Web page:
Prem Watsa's firm has invested in eight companies since January 2015
Canadian billionaire Prem Watsa's Fairfax
India Holdings Corp (FIHL) is sitting on good returns on its investments in India. According to a recent disclosure, the Toronto-listed investment firm reported a return on equity (RoE) of 28.2 per cent in 2017, on the back of just three listed companies in India.
has invested in eight companies since January 2015, and only three of them are listed — IIFL Holdings, Fairchem Speciality (formerly Adi Finechem & Privi Organics), and National Stock Exchange.
The performance was led by IIFL Holdings, which made a return of 93.3 per cent in 2017 - internal rate of return (IRR) based on mark-to-market gains. IIFL’s share price appreciated 207 per cent to Rs 670 (as on December 31, 2017) from Fairfax's blended cost of Rs 218, between December 2015 and October 2017.
Similarly, Fairchem's share price has appreciated 90 per cent to Rs 500 (on December 31, 2017) from the adjusted cost base of Rs 263, resulting in mark-to-market gains, since inception, including foreign currency gains of $632 million and $75 million respectively, Fairfax
said in its 2017 annual report.
India, which turned three on January 30, 2018, earned a 14.2 per cent ROE since its inception on January 30, 2015, Watsa said in its annual report. The company had raised $1.03 billion in 2015 through an IPO on a par value of $10 per share. Since then, its loan book value has grown 13.5 per cent.
"Book value per share, our key performance measure, increased by 41.1 per cent in 2017, from $10.25 at the end of 2016 to $14.46. During the same period the USD S&P BSE Sensex 30 (Sensex) appreciated by 37.9%," Watsa said. The potential for all the companies Fairfax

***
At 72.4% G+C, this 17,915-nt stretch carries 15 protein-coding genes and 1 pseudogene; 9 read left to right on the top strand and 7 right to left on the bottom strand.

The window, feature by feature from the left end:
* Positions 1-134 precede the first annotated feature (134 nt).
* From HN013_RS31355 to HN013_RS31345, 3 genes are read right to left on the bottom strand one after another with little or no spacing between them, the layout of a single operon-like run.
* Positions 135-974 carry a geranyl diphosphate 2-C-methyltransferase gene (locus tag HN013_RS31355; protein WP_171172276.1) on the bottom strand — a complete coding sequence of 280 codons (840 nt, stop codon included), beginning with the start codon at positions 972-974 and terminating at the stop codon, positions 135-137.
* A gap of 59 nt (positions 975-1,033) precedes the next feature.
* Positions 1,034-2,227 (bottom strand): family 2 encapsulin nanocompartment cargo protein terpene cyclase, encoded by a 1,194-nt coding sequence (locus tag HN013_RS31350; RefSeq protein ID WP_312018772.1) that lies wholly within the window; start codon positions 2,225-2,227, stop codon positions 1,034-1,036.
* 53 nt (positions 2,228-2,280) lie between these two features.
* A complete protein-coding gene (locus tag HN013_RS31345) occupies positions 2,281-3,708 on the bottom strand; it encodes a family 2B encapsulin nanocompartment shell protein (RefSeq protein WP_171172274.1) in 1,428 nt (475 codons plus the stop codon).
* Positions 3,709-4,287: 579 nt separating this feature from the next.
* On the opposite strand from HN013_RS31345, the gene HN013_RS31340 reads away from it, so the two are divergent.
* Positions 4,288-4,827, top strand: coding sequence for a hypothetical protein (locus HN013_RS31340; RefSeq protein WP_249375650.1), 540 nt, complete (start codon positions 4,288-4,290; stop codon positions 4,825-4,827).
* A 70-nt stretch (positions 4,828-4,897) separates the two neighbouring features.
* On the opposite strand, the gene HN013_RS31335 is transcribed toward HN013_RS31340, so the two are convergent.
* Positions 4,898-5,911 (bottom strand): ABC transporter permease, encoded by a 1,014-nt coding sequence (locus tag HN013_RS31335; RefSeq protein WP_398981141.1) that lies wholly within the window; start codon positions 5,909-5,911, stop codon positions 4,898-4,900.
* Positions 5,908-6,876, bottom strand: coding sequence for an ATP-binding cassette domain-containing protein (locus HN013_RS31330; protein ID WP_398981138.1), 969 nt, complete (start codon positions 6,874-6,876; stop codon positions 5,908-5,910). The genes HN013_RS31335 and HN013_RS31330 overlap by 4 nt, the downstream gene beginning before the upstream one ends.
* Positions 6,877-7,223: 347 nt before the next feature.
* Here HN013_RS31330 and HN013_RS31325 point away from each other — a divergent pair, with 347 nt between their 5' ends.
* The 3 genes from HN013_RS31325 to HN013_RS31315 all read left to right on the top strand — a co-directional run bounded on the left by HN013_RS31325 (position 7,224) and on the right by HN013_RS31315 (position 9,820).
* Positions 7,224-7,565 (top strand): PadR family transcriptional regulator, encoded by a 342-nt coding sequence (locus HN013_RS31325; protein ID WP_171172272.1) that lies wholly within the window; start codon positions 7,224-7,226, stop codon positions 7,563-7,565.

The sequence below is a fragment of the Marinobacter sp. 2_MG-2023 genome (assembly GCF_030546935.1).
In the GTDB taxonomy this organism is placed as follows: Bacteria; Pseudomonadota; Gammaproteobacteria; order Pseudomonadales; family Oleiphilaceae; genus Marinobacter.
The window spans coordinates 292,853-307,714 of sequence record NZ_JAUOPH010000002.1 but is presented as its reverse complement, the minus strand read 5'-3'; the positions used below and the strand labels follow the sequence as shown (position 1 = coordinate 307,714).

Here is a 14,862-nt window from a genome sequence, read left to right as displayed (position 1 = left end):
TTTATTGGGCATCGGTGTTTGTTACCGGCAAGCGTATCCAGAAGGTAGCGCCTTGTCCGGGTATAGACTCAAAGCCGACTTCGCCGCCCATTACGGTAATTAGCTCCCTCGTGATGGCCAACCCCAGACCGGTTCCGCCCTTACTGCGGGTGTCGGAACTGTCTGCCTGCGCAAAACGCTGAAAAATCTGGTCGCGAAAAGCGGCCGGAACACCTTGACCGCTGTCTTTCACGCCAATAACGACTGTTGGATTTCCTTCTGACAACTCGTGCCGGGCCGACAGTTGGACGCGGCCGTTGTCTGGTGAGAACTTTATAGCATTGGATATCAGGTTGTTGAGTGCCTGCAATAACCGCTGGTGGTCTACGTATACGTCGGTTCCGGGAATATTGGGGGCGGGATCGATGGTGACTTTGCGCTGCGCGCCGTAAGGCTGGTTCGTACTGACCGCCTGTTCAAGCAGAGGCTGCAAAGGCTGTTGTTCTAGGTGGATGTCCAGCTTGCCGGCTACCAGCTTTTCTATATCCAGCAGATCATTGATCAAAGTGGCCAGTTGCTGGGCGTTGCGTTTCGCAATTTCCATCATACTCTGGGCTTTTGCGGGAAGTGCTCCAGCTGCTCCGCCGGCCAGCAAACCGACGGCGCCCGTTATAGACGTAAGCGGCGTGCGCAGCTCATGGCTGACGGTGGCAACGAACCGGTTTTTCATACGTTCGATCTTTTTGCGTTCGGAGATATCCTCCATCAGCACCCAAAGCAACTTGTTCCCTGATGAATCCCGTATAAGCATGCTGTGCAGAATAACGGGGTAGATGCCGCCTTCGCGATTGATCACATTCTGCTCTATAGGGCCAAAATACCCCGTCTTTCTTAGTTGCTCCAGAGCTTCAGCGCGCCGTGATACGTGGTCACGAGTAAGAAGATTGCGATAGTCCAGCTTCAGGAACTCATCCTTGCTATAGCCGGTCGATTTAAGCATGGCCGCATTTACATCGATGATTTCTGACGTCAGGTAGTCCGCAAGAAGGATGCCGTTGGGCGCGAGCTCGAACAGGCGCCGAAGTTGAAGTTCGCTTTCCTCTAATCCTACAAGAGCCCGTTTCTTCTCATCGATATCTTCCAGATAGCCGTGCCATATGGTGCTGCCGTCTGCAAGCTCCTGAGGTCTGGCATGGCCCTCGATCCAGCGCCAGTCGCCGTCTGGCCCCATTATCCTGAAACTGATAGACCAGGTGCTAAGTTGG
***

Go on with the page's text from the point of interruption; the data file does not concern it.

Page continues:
has invested in India is significant.
India's book value is based on publicly traded market value for three of its eight investments, which are publicly traded (the rest are based on appraised values, not too different from their cost), whereas the Sensex is obviously based entirely on publicly traded market value.
India's net earnings rose by 320 per cent to $453 million in 2017 from $108 million in 2016, as a result of net unrealised gains on investments of $592 million, compared to $105 million in 2016.
In 2017, Fairfax
acquired 48 per cent in Bangalore International Airport Limited in two stages, for an aggregate investment of $586 million, which included acquisition of its 43 per cent promoter stake in the airport, from the GVK Group.
Again in 2017, Fairfax
made an additional investment in IIFL Holdings (IIFL) and an investment in Saurashtra Freight. The merger of Fairchem Speciality and Privi Organics (Fairfax
India had invested separately in each of them) was completed under the Fairchem name, resulting in Fairfax
India owning 48.8 per cent in it.
Since its inspection, Fairfax
India has completed investments in eight companies. This does not include Catholic Syrian Bank, in which Fairfax
India has agreed to pay Rs 12 billion for a 51 per cent.
"All of Fairfax
India's investments are in outstanding companies with a history of strong financial performance, led by founders and management, who are not only excellent but also adhere to the highest ethical standards," Watsa added.